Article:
On this note of legality I would like to bring up a famous man in the history of the USA his name is John Dillinger. John Dillinger, Public Enemy No. 1, lived up to the title bestowed upon him by J. Edgar Hoover s Division of Investigation and cemented his national notoriety when on March 3, 1934, he broke out of the Lake County Jail in Crown Point, Indiana. Dillinger had been in Crown Point since his extradition from Arizona in January awaiting trial for murder. On that morning, using a gun which had been carved of wood, he took two of his keepers hostage. After locking up the warden, Lou Baker, and getting the drop on the turnkey and one of the national guardsmen there to prevent such a breakout, he commandeered two machine guns. After freeing a fellow inmate, he

ultimately made his way out a side door of the heavily fortified jail and proceeded to make his getaway in the sheriff s V-8 Ford. Dillinger s bold escape set off a flurry of reports of sightings in the Midwest in the days that followed. The escape caused a political uproar. In the escape he had made one fatal mistake, in driving the stolen car across the state line toward Chicago, he had violated the one law that could involve

Federal agents at the time, the National Motor Vehicle Theft Act. It was an error that would set the stage for his ultimate demise outside of a Chicago theater four months later.

John Herbert Dillinger s career in crime had started inauspiciously enough with a botched robbery attempt of a grocer in his hometown of Mooresville, Indiana, on September 6, 1924. He had turned 21 years of age just three months earlier. John made friends while in jail. He was released and carried out robberies to raise funds for bribing of guards and officials and to arrange for smuggling of weapons into the prison to help his friends to escape. He was arrested at one of the robberies and after his friends escaped, they beat up and shot the sheriff holding Dillinger. The sheriff later died. They then robbed a police arsenal acquiring a cache of weapons including machine guns and bulletproof vests. He was involved in a series of robberies where some of his gang were killed and also policemen were killed. Dillinger reportedly dyed his hair red and grew a mustache while laying low to avoid the authorities. In 1934 in Tucson, Arizona he and some of his gang were arrested and sent back to Chicago for trial for murder. The county jail had a reputation for being escape-proof, in addition 50 guards employed there and the National Guardsmen and local citizens watching him. When Dillinger bluffed his way out with a wooden pistol on March 3rd, it left officials stunned and the public captivated.

He and his gang, which now included Lester Gillis, better known as Baby Face Nelson, robbed banks from Minnesota, through South Dakota, and into Iowa. He was trying to get enough money to leave the country. The FBI closed in on the gang several

times, but Dillinger always managed to escape, sometimes wounded. In Northern Wisconsin the gang and their girlfriends were resting in some cabins when the FBI moved in. Gunfire errupted and an innocent bystander was killed. Dillinger and his gang killed several FBI agents and local constables and escaped again. The entire raid came to be seen by the public as a disaster, bringing heavy criticism on the FBI and Hoover. Dillinger tried to have plastic surgery to change his appearance, but it didn t work very well. He also tried to remove his fingerprints. On June 30th Dillinger, Pretty Boy Floyd, and Van Meter robbed the Merchants National Bank in South Bend, Indiana. An officer was shot and later died.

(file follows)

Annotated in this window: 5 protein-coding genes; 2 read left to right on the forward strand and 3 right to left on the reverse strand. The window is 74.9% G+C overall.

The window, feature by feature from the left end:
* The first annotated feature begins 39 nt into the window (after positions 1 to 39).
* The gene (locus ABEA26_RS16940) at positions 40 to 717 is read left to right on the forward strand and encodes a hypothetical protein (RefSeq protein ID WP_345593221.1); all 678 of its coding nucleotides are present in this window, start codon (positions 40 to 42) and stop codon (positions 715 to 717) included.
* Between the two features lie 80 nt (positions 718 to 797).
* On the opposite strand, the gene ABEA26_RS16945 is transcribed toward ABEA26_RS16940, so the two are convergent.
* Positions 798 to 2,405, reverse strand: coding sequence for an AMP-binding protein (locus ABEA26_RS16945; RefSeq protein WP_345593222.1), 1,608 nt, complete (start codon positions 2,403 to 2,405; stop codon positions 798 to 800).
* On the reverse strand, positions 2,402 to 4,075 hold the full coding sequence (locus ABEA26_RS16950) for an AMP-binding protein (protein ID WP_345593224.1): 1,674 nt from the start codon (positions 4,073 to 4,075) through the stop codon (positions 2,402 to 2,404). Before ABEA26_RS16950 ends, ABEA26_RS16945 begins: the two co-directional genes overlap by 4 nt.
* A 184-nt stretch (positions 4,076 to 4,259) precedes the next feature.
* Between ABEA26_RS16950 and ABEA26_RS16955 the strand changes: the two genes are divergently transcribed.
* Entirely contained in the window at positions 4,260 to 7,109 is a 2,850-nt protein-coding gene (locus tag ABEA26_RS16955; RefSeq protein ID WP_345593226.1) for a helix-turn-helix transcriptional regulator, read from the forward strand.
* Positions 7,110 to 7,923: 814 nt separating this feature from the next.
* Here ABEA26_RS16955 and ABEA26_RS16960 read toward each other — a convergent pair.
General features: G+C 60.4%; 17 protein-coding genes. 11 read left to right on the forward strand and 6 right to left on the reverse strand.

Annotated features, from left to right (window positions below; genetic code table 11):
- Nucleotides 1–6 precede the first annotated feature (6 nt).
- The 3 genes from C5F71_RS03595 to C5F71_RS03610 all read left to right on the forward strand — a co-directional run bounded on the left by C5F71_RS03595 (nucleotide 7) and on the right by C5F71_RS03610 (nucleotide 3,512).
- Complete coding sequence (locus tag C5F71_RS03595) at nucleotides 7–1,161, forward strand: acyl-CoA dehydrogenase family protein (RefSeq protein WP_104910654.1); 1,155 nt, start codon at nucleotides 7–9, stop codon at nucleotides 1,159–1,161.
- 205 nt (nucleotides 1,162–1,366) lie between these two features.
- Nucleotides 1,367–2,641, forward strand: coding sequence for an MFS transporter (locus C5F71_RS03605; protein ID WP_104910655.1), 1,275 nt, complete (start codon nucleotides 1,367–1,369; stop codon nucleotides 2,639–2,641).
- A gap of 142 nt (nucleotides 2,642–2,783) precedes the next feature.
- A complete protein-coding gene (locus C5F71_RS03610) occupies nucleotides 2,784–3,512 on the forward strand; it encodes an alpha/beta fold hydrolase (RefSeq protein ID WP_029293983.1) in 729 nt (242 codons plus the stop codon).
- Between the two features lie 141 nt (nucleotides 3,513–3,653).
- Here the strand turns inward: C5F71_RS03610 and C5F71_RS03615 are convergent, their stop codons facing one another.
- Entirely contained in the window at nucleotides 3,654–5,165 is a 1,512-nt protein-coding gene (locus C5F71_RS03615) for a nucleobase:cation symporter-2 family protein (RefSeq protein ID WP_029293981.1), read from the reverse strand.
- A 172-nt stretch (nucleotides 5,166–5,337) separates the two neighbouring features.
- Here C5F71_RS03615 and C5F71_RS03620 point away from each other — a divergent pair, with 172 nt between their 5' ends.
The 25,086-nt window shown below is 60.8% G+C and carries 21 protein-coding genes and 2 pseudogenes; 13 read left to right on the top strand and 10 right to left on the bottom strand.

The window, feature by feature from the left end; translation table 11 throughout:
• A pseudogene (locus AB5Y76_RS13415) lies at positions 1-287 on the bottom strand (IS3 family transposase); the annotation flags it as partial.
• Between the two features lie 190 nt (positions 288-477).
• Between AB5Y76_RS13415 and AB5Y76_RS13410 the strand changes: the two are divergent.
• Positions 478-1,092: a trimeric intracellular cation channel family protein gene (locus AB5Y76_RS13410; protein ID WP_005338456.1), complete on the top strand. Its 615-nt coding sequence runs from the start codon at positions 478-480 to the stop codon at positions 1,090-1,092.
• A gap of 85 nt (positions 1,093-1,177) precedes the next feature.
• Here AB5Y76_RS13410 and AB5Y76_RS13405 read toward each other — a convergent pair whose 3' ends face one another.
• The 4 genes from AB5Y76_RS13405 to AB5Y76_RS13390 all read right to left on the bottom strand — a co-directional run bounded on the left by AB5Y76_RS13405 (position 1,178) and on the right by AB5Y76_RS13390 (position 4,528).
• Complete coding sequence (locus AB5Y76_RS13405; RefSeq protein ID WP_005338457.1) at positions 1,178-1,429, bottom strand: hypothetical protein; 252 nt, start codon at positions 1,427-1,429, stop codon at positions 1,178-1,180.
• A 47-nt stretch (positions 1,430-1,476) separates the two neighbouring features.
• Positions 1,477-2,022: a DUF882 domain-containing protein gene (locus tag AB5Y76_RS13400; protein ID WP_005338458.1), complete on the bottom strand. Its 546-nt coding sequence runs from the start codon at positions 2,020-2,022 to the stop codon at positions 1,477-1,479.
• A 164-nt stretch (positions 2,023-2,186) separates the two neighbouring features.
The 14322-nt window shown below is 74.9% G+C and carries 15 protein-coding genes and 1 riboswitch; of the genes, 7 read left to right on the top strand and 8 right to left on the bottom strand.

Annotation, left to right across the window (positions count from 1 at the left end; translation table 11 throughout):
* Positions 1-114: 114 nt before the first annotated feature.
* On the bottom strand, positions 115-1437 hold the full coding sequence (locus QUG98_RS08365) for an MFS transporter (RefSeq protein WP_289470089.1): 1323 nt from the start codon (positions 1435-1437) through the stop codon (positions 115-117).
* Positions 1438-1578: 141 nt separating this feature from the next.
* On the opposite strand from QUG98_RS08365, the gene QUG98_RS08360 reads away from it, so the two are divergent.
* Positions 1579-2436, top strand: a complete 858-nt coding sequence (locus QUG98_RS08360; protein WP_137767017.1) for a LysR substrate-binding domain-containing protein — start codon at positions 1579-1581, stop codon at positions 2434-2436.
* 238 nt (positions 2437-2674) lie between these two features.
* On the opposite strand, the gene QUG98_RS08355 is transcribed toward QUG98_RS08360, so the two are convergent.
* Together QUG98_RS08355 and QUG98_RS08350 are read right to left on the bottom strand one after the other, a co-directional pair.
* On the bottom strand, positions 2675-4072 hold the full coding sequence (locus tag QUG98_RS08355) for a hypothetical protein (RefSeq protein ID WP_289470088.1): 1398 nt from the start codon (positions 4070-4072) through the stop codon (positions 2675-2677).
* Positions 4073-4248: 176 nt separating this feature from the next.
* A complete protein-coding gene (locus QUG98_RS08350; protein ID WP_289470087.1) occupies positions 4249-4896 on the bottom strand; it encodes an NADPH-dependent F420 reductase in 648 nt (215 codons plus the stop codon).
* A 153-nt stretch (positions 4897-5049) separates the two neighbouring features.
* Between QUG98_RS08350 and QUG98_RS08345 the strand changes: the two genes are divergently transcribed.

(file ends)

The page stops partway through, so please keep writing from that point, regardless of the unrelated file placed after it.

Anna Sage, a Romanian immigrant who was facing deportation proceedings, went to the FBI and offered to turn in Dillinger in return for help with her deportation problem. Melvin Purvis was heading up the FBI investigation. Anna Sage told him she would be going to the movies that evening with her friend Polly Hamilton and John Dillinger, who was going by the name of Jimmy Lawrence. On July 22, 1934 at 10:30 pm all available agents surrounded the Biograph theater. Spotting Dillinger coming out of the theater, they opened fire as he ran down the alley, hitting him three times and killing him instantly. A crowd of thousands gathered at his funeral. He was remembered as the most notorious outlaw of his time.

To wrap up the 1930’s I would like to say that I respect those who worked to better the lives of those who lived during the Depression but would also like to say that they

could have had a better way of aproaching the Depression other than food lines and reconstruction of the lives of those affected by it. I extend my condolences to those who lives through this terrable yet progressive times. I personally believe that this is a point coming across that we cant always rely on the technology we have we need to go to a deeper level called humanity. A way to show your love for your fellow man and not treat everything as if it were made of gold(money). Our lives really don t revolve around money we just think they do.

Album of American History, Volume 5, pages 138-260

America s Great Depression Timeline. On-line, Internet, March 15, 2000.

Historical Context: The Scottsboro Trials. On-line, Internet, March 10, 2000.

The John Dillinger Story. On-line, Internet, March 15, 2000.

Available http://www.gelcities.com/ jdillinger/story.html

The 1900’s. On-line, Internet, March10, 2000.

Available http://members.tripod.com/ archer2000/1930.html